Welcome to the second of three reviews for the Blizzard Arcade Collection. For those unfamiliar with the new Blizzard Arcade Collection, the short version is that the good folks over at Blizzard decided to package some of their classic titles into one bundle. Three titles were included in the release; Rock N Roll Racking, The Lost Vikings, and BlackThorne.
With Rock N Roll Racing having crossed the finish line in our review last week, it’s time to head back to the future with The Lost Viking. Just how well does an almost 30-year-old puzzle, platformer featuring three Vikings lost in space and time hold up? Grab that coffee, kick back and find out in our review of The Lost Vikings for PC, provided for review by the good folks over at Blizzard.
Simple In Premise Only
The premise of this classic is simple; three Vikings awake on a spaceship, stolen away from everything familiar. Working together they must use their various skills to navigate puzzles and enemies through a series of progressively complex side-scrolling levels. Interestingly, the premise is the simplest part of this delightful gem.
Remembering back to 1992 and the games I cherished then, I have to say that they were darker and much more straightforward than this classic. Batman Returns on SNES and Wolfenstein 3D on DOS (yes I am that old) were just a few of the titles I spent hours shooting and bataranging my way through. Then along comes a silly, cartoon story about three Vikings on the grand adventure of trying to get home. A far stretch from battling the Red Triangle Circle Gang or working my way out of Castle Wolfenstein.
Yet, despite its vastly different theming, both visually and narratively, The Lost Vikings has a charm and challenge that is still alive and well today. Its humor and self-awareness have translated well and are a welcome breath of fresh air from the gritty, competitive games many play today.
Some of the best features of The Lost Vikings, a now almost 30-year-old title, show the pedigree and core values that would go on to develop the Blizzard brand. The most prominent of these core values seen in Vikings definitely has to be innovation and uniqueness. Speaking of those features there are a few that are worth noting.
The game’s core mechanic, a three-swappable Character system that relied on all characters making it to the end of the level alive, was both inspired and offered a level of challenge and engagement that most titles lacked in 1992.
The fact that it’s executed so consistently well is just impressive. That’s really what makes The Lost Vikings so enjoyable to fire up after all these years. The puzzles, the platforming, and the synergy of the characters are timeless. Finishing a level with all three Vikings in tow is just as satisfying today as it was as a kid mashing buttons on my SNES.
Vikings also includes some interesting level design with hidden rooms, unique puzzles, and a variety of solutions for combat encounters. A sharable inventory system also opens up unique ways of solving problems in the game. With each character having a very specific set of skills, it forces you to think outside the box. This extra layer of depth is really what separates Vikings from other titles in the genre.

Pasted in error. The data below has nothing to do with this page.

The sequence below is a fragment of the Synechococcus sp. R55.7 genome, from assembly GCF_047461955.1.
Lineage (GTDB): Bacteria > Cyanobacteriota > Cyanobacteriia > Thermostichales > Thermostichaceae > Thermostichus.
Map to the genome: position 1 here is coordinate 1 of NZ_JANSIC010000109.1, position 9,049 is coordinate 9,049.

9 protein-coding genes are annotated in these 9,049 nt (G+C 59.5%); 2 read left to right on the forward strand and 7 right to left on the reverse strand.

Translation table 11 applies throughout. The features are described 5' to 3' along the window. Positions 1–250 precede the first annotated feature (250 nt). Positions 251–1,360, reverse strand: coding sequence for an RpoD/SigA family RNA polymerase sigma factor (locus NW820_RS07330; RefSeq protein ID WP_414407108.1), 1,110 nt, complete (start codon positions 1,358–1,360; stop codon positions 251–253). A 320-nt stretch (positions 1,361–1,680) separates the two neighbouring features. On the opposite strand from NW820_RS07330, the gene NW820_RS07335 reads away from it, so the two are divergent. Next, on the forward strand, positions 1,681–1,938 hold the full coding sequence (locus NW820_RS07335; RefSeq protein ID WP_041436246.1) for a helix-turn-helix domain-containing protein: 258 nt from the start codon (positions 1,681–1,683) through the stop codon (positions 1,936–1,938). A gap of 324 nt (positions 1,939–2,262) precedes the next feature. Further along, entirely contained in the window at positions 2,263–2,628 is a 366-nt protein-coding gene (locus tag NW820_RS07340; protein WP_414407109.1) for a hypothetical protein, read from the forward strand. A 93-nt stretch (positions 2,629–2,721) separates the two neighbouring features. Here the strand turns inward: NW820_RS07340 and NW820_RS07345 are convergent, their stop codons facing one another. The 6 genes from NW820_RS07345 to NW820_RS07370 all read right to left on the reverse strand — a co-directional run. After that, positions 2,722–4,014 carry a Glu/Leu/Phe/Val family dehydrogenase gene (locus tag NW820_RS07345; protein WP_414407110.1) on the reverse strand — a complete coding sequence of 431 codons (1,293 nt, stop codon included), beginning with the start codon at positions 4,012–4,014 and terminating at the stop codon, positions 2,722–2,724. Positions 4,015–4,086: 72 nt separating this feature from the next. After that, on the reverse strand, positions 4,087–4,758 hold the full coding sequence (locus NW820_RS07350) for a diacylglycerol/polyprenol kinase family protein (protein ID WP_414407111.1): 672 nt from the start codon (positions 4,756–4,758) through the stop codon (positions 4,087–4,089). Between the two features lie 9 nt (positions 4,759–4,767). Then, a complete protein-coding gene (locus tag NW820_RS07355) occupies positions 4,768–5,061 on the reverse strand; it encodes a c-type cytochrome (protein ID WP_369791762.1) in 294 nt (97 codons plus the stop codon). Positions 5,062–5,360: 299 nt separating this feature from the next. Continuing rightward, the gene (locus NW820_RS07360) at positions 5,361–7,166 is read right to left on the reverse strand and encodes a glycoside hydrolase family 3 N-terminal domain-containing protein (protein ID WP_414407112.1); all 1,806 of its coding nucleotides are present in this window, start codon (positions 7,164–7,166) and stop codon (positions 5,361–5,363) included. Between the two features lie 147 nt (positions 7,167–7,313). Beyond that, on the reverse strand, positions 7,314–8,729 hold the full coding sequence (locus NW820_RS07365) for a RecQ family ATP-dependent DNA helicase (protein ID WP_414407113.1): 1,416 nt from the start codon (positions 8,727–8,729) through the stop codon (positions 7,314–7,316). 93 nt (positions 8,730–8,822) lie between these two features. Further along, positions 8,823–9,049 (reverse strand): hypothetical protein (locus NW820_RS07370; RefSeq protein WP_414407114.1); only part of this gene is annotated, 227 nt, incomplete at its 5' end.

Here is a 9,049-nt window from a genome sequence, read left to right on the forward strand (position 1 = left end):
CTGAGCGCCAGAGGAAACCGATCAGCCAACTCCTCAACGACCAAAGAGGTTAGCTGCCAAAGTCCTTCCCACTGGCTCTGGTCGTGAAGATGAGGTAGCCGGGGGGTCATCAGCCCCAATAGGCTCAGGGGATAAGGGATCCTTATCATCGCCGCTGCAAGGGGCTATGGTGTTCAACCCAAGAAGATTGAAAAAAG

+1 To Quality of Life
Aside from all the original charm, Its addition to the Blizzard Arcade Collection brings with it some nice quality of life upgrades. Along with the original SNES and GEN versions of the game, you also get the Definitive Edition, which pulls together all the best stuff from both and meshes it into this new version.
Like Rock N Roll Racing, The Lost Vikings includes a new Save feature (also accessed from an overlay menu). Unlike Rock N Roll Racing, This save feature is available in all three versions of the game. Purists will want to ignore this feature and instead use the game’s original passcode system which works just as it did back in the day. For the rest of us, the ability to quickly load a save right before the moment you dropped Eric the Swift in a grinder ( why is a grinder even on a spaceship?) is a nice quality of life improvement.
As much as I loved my time in The Lost Vikings during my playthrough there were a couple of things that got in the way of the fun. For starters, I did notice some frame drops occasionally during my playthrough. It wasn’t frequent enough to cause major concern but it did happen enough to be annoying. The game never became unplayable by any means but it was noticeable and generally happened when all three Vikings were on the screen at the same time.
I can’t remember if this was an issue back in 1992 as it was almost 30 years ago, but it’s a bit frustrating now when playing. If it’s considered a part of the original experience that’s totally fine. It would have been nice, however, to have it removed for the Definitive Edition. If it wasn’t a feature then it’s a minor bug that I hope will be patched out soon.
The other minor inconvenience is that items picked up in the world have no tooltip or explanation attached to them. Some, like the red or gold key, are pretty self-explanatory. Others, the instant kill item, require wasting the first one in order to figure out what it is.
Again in the original 92 version of the game, extra text meant extra storage and storage was the most valuable commodity a programmer had back then. In today’s gaming landscape, and with the inclusion of a definitive Edition, it would have been nice to have that added in.